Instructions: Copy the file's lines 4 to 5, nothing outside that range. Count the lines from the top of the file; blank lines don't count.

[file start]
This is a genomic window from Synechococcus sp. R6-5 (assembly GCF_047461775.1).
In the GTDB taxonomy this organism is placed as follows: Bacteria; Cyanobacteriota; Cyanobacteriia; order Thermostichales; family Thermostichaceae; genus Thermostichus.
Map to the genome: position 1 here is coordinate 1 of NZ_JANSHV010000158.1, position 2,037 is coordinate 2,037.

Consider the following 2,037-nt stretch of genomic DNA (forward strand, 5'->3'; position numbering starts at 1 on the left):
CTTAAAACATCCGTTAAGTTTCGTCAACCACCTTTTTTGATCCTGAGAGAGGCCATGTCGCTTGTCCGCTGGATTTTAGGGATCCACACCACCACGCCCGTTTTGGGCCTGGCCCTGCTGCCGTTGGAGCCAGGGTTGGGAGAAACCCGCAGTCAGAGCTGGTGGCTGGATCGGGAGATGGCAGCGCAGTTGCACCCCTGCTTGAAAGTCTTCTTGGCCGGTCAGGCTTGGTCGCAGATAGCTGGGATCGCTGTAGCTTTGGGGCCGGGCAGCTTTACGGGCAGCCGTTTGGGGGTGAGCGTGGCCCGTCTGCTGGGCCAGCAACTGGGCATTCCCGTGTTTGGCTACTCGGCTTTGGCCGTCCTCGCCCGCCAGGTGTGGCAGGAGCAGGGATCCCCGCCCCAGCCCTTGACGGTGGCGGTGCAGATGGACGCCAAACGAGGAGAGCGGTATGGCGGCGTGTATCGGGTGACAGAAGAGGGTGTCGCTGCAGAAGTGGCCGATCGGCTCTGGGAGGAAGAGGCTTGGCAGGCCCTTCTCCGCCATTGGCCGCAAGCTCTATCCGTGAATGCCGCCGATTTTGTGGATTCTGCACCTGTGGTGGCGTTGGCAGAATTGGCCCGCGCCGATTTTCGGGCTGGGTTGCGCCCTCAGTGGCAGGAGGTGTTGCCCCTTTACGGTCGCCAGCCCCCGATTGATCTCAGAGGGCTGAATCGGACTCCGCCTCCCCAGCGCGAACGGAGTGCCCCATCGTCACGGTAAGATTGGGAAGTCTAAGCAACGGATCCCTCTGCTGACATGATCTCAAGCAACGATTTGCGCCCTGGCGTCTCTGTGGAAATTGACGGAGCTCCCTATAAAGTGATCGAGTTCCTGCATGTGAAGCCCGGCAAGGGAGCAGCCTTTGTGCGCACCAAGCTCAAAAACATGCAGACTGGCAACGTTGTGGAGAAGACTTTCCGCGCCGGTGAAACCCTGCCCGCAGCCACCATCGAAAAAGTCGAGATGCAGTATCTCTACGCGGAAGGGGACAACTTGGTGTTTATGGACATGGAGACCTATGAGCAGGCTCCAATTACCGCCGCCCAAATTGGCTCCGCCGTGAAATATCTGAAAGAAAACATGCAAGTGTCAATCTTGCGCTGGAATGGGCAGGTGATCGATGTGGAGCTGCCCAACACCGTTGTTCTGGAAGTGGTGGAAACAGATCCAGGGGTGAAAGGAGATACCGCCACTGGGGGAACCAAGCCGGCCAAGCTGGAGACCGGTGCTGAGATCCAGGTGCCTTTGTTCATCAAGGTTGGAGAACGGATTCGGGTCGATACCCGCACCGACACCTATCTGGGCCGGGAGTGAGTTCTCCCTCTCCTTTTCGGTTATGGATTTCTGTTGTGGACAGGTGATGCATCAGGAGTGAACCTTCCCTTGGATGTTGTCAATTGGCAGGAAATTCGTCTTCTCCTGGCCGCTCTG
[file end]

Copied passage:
Consider the following 2,037-nt stretch of genomic DNA (forward strand, 5'->3'; position numbering starts at 1 on the left):
CTTAAAACATCCGTTAAGTTTCGTCAACCACCTTTTTTGATCCTGAGAGAGGCCATGTCGCTTGTCCGCTGGATTTTAGGGATCCACACCACCACGCCCGTTTTGGGCCTGGCCCTGCTGCCGTTGGAGCCAGGGTTGGGAGAAACCCGCAGTCAGAGCTGGTGGCTGGATCGGGAGATGGCAGCGCAGTTGCACCCCTGCTTGAAAGTCTTCTTGGCCGGTCAGGCTTGGTCGCAGATAGCTGGGATCGCTGTAGCTTTGGGGCCGGGCAGCTTTACGGGCAGCCGTTTGGGGGTGAGCGTGGCCCGTCTGCTGGGCCAGCAACTGGGCATTCCCGTGTTTGGCTACTCGGCTTTGGCCGTCCTCGCCCGCCAGGTGTGGCAGGAGCAGGGATCCCCGCCCCAGCCCTTGACGGTGGCGGTGCAGATGGACGCCAAACGAGGAGAGCGGTATGGCGGCGTGTATCGGGTGACAGAAGAGGGTGTCGCTGCAGAAGTGGCCGATCGGCTCTGGGAGGAAGAGGCTTGGCAGGCCCTTCTCCGCCATTGGCCGCAAGCTCTATCCGTGAATGCCGCCGATTTTGTGGATTCTGCACCTGTGGTGGCGTTGGCAGAATTGGCCCGCGCCGATTTTCGGGCTGGGTTGCGCCCTCAGTGGCAGGAGGTGTTGCCCCTTTACGGTCGCCAGCCCCCGATTGATCTCAGAGGGCTGAATCGGACTCCGCCTCCCCAGCGCGAACGGAGTGCCCCATCGTCACGGTAAGATTGGGAAGTCTAAGCAACGGATCCCTCTGCTGACATGATCTCAAGCAACGATTTGCGCCCTGGCGTCTCTGTGGAAATTGACGGAGCTCCCTATAAAGTGATCGAGTTCCTGCATGTGAAGCCCGGCAAGGGAGCAGCCTTTGTGCGCACCAAGCTCAAAAACATGCAGACTGGCAACGTTGTGGAGAAGACTTTCCGCGCCGGTGAAACCCTGCCCGCAGCCACCATCGAAAAAGTCGAGATGCAGTATCTCTACGCGGAAGGGGACAACTTGGTGTTTATGGACATGGAGACCTATGAGCAGGCTCCAATTACCGCCGCCCAAATTGGCTCCGCCGTGAAATATCTGAAAGAAAACATGCAAGTGTCAATCTTGCGCTGGAATGGGCAGGTGATCGATGTGGAGCTGCCCAACACCGTTGTTCTGGAAGTGGTGGAAACAGATCCAGGGGTGAAAGGAGATACCGCCACTGGGGGAACCAAGCCGGCCAAGCTGGAGACCGGTGCTGAGATCCAGGTGCCTTTGTTCATCAAGGTTGGAGAACGGATTCGGGTCGATACCCGCACCGACACCTATCTGGGCCGGGAGTGAGTTCTCCCTCTCCTTTTCGGTTATGGATTTCTGTTGTGGACAGGTGATGCATCAGGAGTGAACCTTCCCTTGGATGTTGTCAATTGGCAGGAAATTCGTCTTCTCCTGGCCGCTCTG